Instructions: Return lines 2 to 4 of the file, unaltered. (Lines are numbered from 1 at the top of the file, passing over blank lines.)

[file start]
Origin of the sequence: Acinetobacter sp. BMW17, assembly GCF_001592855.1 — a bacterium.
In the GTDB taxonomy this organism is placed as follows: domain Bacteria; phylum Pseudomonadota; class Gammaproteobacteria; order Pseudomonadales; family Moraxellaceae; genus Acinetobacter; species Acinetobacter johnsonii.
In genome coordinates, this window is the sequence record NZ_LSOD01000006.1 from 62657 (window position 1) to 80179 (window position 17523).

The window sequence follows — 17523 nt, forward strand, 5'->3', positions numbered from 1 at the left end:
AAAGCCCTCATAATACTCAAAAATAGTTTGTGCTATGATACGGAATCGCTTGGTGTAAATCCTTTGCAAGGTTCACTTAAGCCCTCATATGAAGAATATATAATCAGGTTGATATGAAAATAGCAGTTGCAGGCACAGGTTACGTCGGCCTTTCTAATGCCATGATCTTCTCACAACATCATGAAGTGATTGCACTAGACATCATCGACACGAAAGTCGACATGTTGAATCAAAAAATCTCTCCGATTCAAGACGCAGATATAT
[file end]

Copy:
In the GTDB taxonomy this organism is placed as follows: domain Bacteria; phylum Pseudomonadota; class Gammaproteobacteria; order Pseudomonadales; family Moraxellaceae; genus Acinetobacter; species Acinetobacter johnsonii.
In genome coordinates, this window is the sequence record NZ_LSOD01000006.1 from 62657 (window position 1) to 80179 (window position 17523).

The window sequence follows — 17523 nt, forward strand, 5'->3', positions numbered from 1 at the left end: